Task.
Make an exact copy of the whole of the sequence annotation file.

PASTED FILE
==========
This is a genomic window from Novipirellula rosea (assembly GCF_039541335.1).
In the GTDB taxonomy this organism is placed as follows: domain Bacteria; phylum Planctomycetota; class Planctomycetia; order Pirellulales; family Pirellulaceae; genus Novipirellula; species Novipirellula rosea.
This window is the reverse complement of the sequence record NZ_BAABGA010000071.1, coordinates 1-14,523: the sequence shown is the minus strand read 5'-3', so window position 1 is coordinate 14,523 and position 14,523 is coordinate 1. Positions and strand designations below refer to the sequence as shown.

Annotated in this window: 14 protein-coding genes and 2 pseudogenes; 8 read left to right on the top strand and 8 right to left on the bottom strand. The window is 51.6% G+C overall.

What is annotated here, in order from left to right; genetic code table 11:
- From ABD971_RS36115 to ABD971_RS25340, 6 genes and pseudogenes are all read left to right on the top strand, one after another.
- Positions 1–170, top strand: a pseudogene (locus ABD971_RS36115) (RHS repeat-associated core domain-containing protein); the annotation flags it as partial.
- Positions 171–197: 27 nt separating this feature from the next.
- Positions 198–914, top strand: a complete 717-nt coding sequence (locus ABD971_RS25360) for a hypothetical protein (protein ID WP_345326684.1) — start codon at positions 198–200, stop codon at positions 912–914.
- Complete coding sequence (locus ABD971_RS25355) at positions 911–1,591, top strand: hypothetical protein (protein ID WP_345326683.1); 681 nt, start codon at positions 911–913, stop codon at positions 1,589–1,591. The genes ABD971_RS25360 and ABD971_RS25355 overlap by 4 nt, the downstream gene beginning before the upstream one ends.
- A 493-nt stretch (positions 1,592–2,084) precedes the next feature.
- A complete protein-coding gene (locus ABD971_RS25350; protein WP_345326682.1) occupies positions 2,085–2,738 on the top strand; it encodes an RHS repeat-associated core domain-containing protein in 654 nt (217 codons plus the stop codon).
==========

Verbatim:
This is a genomic window from Novipirellula rosea (assembly GCF_039541335.1).
In the GTDB taxonomy this organism is placed as follows: domain Bacteria; phylum Planctomycetota; class Planctomycetia; order Pirellulales; family Pirellulaceae; genus Novipirellula; species Novipirellula rosea.
This window is the reverse complement of the sequence record NZ_BAABGA010000071.1, coordinates 1-14,523: the sequence shown is the minus strand read 5'-3', so window position 1 is coordinate 14,523 and position 14,523 is coordinate 1. Positions and strand designations below refer to the sequence as shown.

Annotated in this window: 14 protein-coding genes and 2 pseudogenes; 8 read left to right on the top strand and 8 right to left on the bottom strand. The window is 51.6% G+C overall.

What is annotated here, in order from left to right; genetic code table 11:
- From ABD971_RS36115 to ABD971_RS25340, 6 genes and pseudogenes are all read left to right on the top strand, one after another.
- Positions 1–170, top strand: a pseudogene (locus ABD971_RS36115) (RHS repeat-associated core domain-containing protein); the annotation flags it as partial.
- Positions 171–197: 27 nt separating this feature from the next.
- Positions 198–914, top strand: a complete 717-nt coding sequence (locus ABD971_RS25360) for a hypothetical protein (protein ID WP_345326684.1) — start codon at positions 198–200, stop codon at positions 912–914.
- Complete coding sequence (locus ABD971_RS25355) at positions 911–1,591, top strand: hypothetical protein (protein ID WP_345326683.1); 681 nt, start codon at positions 911–913, stop codon at positions 1,589–1,591. The genes ABD971_RS25360 and ABD971_RS25355 overlap by 4 nt, the downstream gene beginning before the upstream one ends.
- A 493-nt stretch (positions 1,592–2,084) precedes the next feature.
- A complete protein-coding gene (locus ABD971_RS25350; protein WP_345326682.1) occupies positions 2,085–2,738 on the top strand; it encodes an RHS repeat-associated core domain-containing protein in 654 nt (217 codons plus the stop codon).